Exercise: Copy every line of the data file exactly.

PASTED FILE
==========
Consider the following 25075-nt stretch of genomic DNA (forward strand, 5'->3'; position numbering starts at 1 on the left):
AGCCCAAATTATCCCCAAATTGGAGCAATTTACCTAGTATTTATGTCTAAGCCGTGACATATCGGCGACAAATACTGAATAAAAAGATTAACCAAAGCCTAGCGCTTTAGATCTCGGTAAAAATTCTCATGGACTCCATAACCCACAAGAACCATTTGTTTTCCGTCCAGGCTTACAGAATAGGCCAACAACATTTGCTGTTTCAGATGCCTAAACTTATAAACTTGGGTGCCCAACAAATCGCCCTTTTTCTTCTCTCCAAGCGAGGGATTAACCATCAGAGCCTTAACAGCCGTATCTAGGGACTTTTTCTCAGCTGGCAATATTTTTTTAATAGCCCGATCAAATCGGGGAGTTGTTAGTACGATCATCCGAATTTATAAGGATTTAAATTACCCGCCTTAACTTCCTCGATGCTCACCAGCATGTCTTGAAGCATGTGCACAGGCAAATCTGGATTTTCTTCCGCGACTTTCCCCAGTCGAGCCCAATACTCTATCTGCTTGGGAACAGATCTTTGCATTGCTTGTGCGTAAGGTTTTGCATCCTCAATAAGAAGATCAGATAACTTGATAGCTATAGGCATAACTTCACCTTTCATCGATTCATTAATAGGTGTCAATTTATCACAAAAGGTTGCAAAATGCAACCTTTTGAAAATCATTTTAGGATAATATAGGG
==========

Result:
Consider the following 25075-nt stretch of genomic DNA (forward strand, 5'->3'; position numbering starts at 1 on the left):
AGCCCAAATTATCCCCAAATTGGAGCAATTTACCTAGTATTTATGTCTAAGCCGTGACATATCGGCGACAAATACTGAATAAAAAGATTAACCAAAGCCTAGCGCTTTAGATCTCGGTAAAAATTCTCATGGACTCCATAACCCACAAGAACCATTTGTTTTCCGTCCAGGCTTACAGAATAGGCCAACAACATTTGCTGTTTCAGATGCCTAAACTTATAAACTTGGGTGCCCAACAAATCGCCCTTTTTCTTCTCTCCAAGCGAGGGATTAACCATCAGAGCCTTAACAGCCGTATCTAGGGACTTTTTCTCAGCTGGCAATATTTTTTTAATAGCCCGATCAAATCGGGGAGTTGTTAGTACGATCATCCGAATTTATAAGGATTTAAATTACCCGCCTTAACTTCCTCGATGCTCACCAGCATGTCTTGAAGCATGTGCACAGGCAAATCTGGATTTTCTTCCGCGACTTTCCCCAGTCGAGCCCAATACTCTATCTGCTTGGGAACAGATCTTTGCATTGCTTGTGCGTAAGGTTTTGCATCCTCAATAAGAAGATCAGATAACTTGATAGCTATAGGCATAACTTCACCTTTCATCGATTCATTAATAGGTGTCAATTTATCACAAAAGGTTGCAAAATGCAACCTTTTGAAAATCATTTTAGGATAATATAGGG